Right to offend?

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Something has been bothering me about the Charlie Hebdo case.

Actually, many things have been bothering me about this sad affair, but there is one thing that has puzzled me more than anything else.

Why are people talking about a right to offend? Where did that come from?

We are hearing it all the time. From David Cameron, from Richard Dawkins, from the publishers of Charlie Hebdo. From liberal commentators who up to now have been incensed whenever a minority group has been offended. Apparently we must fight to defend our right to offend.

Really? Who says that there is such a right?

So I did the modern thing. I Googled “Right to offend”. I spent a happy couple of hours trawling through the internet, trying to find the history for this right.

How old do you think the right to offend is? A few thousand years, say back to the times of ancient Greece? Nope.

Two thousand years, to the time of Christ? Ah, no.

The signing of the Magna Carta? The Declaration of Independence? The Human  Rights Act? No, no and no.

Try less than 10 years. The right to offend is not yet a teenager. And there is a strong possibility that it is has not been born yet.

The earliest reference I can find to a right to offend comes from December 2004. In an interview the author Salman Rushdie said this:

What is freedom of expression? Without the freedom to offend, it ceases to exist.

There are bound to be other earlier examples, but this is the oldest I could find. And this is not yet a right. It is the opinion of one man. At what point between 2004 and 2015 did we all get together to agree that this had become a right?

Ahem. We haven’t.  Nearly every legal definition of the freedom of speech comes with limitations and responsibilities not to harm or cause offence.

I had an interesting conversation with someone on the internet who claimed that freedom of speech – and by implication the freedom to offend – was a divine right.

I was too gob-smacked to reply. Let’s unpack that one a little.

First we need to put to one side the strict interpretation of “divine right”. This comes from the divine right of kings to do pretty much whatever they wanted because they were supposedly appointed by God. Most parts of the world have got rid of that right, replacing it with rights of the individual.

Then we ought to think about the rights that have some religious grounding. And freedom of speech doesn’t quite fit into that category either. Most religious texts have laws around blasphemy and worshipping false idols.

Okay, so let’s look into history. And again we find that freedom of speech has almost always been coupled with limitations to prevent the freedom from being abused.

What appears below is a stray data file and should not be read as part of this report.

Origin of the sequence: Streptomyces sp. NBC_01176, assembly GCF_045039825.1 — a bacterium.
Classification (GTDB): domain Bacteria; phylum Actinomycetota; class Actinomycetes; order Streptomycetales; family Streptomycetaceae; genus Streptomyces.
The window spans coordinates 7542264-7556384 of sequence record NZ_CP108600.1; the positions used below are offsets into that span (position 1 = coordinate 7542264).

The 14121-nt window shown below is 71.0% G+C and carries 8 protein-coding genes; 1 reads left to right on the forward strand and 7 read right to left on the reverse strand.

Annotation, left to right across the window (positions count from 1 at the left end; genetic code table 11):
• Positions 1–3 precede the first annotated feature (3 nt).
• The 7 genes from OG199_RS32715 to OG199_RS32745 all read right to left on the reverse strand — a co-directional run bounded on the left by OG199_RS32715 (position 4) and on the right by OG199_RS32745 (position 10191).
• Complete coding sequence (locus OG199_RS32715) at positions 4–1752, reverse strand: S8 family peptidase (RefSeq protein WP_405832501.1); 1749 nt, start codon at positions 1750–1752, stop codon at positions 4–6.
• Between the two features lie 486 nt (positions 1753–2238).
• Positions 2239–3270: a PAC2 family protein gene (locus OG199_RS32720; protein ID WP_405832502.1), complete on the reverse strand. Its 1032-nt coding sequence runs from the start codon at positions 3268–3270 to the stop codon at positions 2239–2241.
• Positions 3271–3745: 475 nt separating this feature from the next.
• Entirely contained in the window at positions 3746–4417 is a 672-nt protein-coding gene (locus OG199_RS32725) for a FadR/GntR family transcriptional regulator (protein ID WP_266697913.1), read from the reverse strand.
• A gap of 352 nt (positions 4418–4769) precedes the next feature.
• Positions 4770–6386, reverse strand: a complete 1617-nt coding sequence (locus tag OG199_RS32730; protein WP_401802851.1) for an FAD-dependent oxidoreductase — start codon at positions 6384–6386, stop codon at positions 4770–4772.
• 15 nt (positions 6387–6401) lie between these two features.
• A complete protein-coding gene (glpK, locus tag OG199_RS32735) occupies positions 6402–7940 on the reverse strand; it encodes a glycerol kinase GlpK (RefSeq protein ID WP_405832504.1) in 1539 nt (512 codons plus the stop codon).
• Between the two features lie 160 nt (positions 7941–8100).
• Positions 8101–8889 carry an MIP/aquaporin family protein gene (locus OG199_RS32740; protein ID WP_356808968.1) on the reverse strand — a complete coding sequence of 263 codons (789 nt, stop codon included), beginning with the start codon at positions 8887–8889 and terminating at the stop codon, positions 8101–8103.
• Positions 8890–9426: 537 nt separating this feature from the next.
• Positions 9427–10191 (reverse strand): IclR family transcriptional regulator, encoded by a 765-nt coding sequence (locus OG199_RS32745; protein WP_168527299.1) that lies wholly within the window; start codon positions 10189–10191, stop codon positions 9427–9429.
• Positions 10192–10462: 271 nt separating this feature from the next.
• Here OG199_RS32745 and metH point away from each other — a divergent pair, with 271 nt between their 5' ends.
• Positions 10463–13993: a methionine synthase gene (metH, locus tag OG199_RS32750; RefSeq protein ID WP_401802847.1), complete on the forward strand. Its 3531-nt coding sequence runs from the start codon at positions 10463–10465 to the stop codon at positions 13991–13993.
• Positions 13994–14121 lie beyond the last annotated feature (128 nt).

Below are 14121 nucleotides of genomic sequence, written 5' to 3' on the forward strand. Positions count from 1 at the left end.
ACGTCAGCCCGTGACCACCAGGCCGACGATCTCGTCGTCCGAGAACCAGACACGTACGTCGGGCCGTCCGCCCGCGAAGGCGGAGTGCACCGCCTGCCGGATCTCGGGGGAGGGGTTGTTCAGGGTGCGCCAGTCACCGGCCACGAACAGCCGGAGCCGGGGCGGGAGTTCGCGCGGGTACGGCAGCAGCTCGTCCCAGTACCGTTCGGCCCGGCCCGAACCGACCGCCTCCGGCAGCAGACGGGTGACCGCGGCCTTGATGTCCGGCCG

Does someone want to claim that we have a natural right to offend? That it comes from the environment? If so, I’d like to know why the rocks and trees and birds aren’t also giving us a counter right not to be offended. Let’s not go there.

The truth, surely, is that we either get our rights from religious beliefs or we make them up. Rights that don’t come from religion are man-made constructs.

And very useful they are too. There is absolutely nothing wrong with humans inventing rights. We invent rights to protect us from each other, to help oil the wheels of society, to protect and to make the world an all-round happy place. It is a good thing for society to invent rules and rights. It’s what we do as a species.

It follows that our rights are not set in stone. We are continually tweaking them as we change as a society.  That’s healthy.

If we want to have a right to offend, then there is no reason why we can’t have one. But we haven’t agreed that yet. People are talking about the right to offend as if it has been around for millennia. It hasn’t.

If we do want to have a right to offend, then we need to sit down and have a rational discussion about what that right should look like. Would it be an absolute right or should it have restrictions? How do we reconcile a new right to offend with laws on pornography, discrimination and race hate?

Fine. Let’s have that debate. I think we need to have it.

But we must stop talking about the right to offend as if it is set in stone. There is no such right until and unless we decide to give it to ourselves.

The hypocrisy here is that people who are using the term “right to offend” are trying to stifle the argument. They are saying that it doesn’t matter whether the cartoons of Mohammed were offensive because Charlie Hebdo have a right to offend.

In  other words, they are using the language of free speech to limit free speech.

That would be hypocritical enough if the freedom to offend was a part of the freedom of speech. It isn’t. It’s a new idea that has not yet been agreed by anyone.

Stop talking about it as if it has been around for ages. I’ve got underpants which are older than the right to offend.

I’ll let Salman Rushdie have the last word … well, almost the last word. In 2012, he said this:

There is no right in the world not to be offended. That right simply doesn’t exist. In a free society, an open society, people have strong opinions, and these opinions very often clash. In a democracy, we have to learn to deal with this. And this is true about novels, it’s true about cartoons, it’s true about all these products.

Here I think he has a point. There is no right not to be offended. I am offended by One Direction and Nigel Farrage, but that doesn’t give me any rights to attack them or say that they shouldn’t exist.

As he says “That right simply does not exist”.

But that does not imply that we have a right to offend. That right also “simply doesn’t exist.”

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